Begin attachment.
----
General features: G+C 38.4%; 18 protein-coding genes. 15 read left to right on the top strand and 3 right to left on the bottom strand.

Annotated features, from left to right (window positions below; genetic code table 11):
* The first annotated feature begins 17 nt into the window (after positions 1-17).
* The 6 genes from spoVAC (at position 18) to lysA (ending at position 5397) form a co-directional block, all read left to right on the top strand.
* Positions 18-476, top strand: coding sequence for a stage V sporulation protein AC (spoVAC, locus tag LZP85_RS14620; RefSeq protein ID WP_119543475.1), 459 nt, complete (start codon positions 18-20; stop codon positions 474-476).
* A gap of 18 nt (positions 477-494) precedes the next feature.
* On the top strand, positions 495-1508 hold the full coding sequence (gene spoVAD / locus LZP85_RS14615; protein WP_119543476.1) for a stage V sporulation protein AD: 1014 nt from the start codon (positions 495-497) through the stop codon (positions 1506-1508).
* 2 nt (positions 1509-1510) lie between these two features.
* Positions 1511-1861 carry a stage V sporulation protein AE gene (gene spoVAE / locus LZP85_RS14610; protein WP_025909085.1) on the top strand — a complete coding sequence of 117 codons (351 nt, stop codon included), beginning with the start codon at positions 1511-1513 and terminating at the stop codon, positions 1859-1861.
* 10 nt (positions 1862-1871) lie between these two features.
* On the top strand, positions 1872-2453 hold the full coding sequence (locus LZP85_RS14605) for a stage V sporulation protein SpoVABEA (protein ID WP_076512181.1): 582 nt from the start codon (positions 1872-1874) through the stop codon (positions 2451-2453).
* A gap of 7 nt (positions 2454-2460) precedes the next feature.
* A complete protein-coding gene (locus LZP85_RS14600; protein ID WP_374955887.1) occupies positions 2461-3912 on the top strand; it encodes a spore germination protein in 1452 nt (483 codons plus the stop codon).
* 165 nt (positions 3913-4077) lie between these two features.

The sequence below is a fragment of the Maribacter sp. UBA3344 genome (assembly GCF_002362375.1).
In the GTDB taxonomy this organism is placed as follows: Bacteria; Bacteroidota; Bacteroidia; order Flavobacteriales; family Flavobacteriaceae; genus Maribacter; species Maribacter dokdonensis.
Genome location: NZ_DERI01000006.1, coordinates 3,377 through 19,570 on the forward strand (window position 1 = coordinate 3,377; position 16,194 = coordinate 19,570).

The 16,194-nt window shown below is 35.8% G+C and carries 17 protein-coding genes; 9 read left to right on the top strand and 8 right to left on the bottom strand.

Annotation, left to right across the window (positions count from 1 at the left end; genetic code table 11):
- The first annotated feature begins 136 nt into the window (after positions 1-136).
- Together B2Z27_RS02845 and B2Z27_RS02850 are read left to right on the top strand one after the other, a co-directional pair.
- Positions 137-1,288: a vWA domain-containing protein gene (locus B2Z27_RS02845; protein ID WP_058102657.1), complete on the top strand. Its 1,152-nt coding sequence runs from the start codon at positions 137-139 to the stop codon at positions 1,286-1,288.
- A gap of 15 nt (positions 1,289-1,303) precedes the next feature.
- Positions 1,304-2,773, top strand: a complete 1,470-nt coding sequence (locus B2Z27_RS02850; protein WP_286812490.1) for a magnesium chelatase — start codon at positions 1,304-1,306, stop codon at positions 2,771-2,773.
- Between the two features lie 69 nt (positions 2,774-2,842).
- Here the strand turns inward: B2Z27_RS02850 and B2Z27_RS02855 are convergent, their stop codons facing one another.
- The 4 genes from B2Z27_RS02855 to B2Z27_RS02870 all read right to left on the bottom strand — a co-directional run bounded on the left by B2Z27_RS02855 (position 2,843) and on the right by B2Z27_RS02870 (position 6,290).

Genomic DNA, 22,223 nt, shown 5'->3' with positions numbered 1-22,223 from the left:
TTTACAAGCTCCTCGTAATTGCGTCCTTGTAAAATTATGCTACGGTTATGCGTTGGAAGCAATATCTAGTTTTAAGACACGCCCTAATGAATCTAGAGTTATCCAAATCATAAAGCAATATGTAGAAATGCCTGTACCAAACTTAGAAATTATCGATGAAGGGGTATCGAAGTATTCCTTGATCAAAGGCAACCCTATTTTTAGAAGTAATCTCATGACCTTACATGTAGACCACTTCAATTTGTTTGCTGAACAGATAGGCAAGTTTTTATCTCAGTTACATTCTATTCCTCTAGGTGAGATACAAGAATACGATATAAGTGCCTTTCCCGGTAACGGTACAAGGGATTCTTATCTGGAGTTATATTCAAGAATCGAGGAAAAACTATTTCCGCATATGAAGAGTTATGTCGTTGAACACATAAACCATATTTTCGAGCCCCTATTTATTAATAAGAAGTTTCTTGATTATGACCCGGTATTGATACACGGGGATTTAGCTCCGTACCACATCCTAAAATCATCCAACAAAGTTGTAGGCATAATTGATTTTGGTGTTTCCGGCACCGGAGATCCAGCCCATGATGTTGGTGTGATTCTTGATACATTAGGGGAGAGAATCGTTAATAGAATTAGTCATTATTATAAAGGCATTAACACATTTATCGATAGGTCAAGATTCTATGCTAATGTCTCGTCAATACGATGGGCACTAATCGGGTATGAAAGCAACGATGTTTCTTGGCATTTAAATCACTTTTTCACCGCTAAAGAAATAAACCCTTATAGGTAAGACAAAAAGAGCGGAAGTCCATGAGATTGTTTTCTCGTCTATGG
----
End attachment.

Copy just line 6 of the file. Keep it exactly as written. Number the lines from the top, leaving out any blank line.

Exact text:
* A gap of 18 nt (positions 477-494) precedes the next feature.